A Side Business Helps Employees Better their Skills
Even if you’ve constantly been offering training courses to your workforce, it may not bear results like running a side hustle.
A side business offers both skills and experience. This way, your employee will improve their existing skills and master new skills in the process.
They’ll improve their communication skills, problem-solving skills, financial management skills, and so on.
The knowledge gained from side hustles is a great asset to your business. Keep in mind that a well-equipped and skilled workforce is a lifeline to your business.
A limited liability company has the pass-through taxation of a partnership and the limited liability of a corporation. It is a great choice for long-term real estate investors and rental properties. On the downside, it is usually dissolved in the event of death or bankruptcy.
6. Single-Member LLCs
Just as the name suggests, a single-member LLC is an LLC that has a single owner instead of more than one. It has all the advantages and disadvantages of a multi-member limited liability company.
Taxes are collected through the owner’s personal tax returns.
7. Sole Proprietorship
A sole proprietorship is an entity structure for real estate investors if they want to do everything by themselves without forming anything. It is the easiest to form and doesn’t have extra tax returns. On the downside, a sole proprietorship has unlimited liability.
Where Should a Real Estate Investor Report Income?
There are two types of income for a real estate investor: active and passive. If you qualify to be a real estate professional, your rental income is considered active. Otherwise, it is considered passive.
You are considered a professional if you meet the two requirements below.
- “More than half of the personal services you perform in all trades or businesses during the tax year are performed in real property trades or businesses in which you materially participate.”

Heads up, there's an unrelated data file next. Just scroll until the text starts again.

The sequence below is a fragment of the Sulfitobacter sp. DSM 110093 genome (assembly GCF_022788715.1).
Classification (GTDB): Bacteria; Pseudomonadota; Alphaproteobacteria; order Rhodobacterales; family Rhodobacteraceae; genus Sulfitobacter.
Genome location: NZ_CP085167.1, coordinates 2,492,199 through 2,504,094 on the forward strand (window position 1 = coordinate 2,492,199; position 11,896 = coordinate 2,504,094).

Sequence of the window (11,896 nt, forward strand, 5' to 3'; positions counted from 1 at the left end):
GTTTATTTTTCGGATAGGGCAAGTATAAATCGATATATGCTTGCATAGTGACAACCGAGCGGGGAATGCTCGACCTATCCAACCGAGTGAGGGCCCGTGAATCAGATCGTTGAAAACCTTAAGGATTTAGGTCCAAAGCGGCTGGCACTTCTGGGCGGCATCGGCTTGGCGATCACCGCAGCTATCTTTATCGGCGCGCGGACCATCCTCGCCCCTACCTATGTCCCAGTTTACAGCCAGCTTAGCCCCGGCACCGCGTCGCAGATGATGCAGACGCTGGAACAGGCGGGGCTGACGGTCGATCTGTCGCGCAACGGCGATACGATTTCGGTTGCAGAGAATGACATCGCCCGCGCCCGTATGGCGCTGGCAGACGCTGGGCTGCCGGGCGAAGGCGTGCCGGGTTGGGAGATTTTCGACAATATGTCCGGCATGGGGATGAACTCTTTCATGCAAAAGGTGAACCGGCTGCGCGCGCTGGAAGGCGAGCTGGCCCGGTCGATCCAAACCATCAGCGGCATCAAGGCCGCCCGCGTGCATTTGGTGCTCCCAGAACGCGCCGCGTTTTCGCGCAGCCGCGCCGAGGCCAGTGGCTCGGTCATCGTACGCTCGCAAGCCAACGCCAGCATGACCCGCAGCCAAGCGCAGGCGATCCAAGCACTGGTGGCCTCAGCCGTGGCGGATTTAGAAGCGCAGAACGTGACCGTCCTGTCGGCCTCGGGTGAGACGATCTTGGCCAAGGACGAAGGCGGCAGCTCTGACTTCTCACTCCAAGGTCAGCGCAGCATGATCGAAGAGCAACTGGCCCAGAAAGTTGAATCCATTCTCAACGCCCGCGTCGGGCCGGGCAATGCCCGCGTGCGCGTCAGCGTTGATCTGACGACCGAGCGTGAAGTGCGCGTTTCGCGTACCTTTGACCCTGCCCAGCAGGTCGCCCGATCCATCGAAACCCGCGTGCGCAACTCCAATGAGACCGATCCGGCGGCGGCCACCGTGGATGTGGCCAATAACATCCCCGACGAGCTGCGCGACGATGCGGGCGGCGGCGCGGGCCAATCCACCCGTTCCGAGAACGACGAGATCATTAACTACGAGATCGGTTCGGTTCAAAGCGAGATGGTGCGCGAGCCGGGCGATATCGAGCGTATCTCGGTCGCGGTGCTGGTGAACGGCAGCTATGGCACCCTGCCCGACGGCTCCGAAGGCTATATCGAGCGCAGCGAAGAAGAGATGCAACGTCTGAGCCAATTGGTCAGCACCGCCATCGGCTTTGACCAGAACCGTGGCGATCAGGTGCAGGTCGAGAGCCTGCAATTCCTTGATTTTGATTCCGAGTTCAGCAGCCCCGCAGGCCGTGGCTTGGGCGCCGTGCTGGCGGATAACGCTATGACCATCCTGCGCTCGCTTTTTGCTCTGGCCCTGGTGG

- “You perform more than 750 hours of services during the tax year in real property trades or businesses in which you materially participate.”
Schedule E is used to report passive income, while schedule C, K-1, W-2, etc are for reporting active income.
Income for owners of S-Corporations and individual partners in a partnership is reported on Schedule E, while that for corporations, sole proprietors, and single-owner LLCs isn’t.
How Short-Term Rentals vs. Long-Term Rentals Can Be Taxed Differently
The difference between long and short-term rentals depends on the time and not the property type. Any property rented for one month or less is considered a short-term rental. A long-term rental is a property rented for longer than one month.
Long and short-term rentals have their own unique tax treatments as broken down below.
- Unlike long-term rentals, furniture, property decorations, and painting among others are tax-deductible for short-term rentals.
- You don’t need to pay property taxes if you run a short-term rental through rental arbitrage. You also won’t need to insure property appliances.
- Homeowner associations and property taxes are included in long-term rental costs.
- In some states and countries, long-term rentals have a much higher tax rate compared to short-term rentals.
- Long-term rentals enjoy deductions such as depreciation, property taxes, repairs, and mortgage interest.
Hire a Retirement Plan Advisor
There comes a time in the life of a successful real estate investor when it’s imperative to consider ways to allocate duties. For many, top of the list of delegating is the administration of the 401k plan.
Where there are several methods for delegating the management of a 401k plan, there is now a trend towards hiring a 401(k) specialty firm or advisor that takes on nearly all the fiduciary liability associated with the investment process.
At Life, Inc. Retirement Services, we assist you in designing a plan fit for your business, and offer administrator and fiduciary support to keep your plan compliant.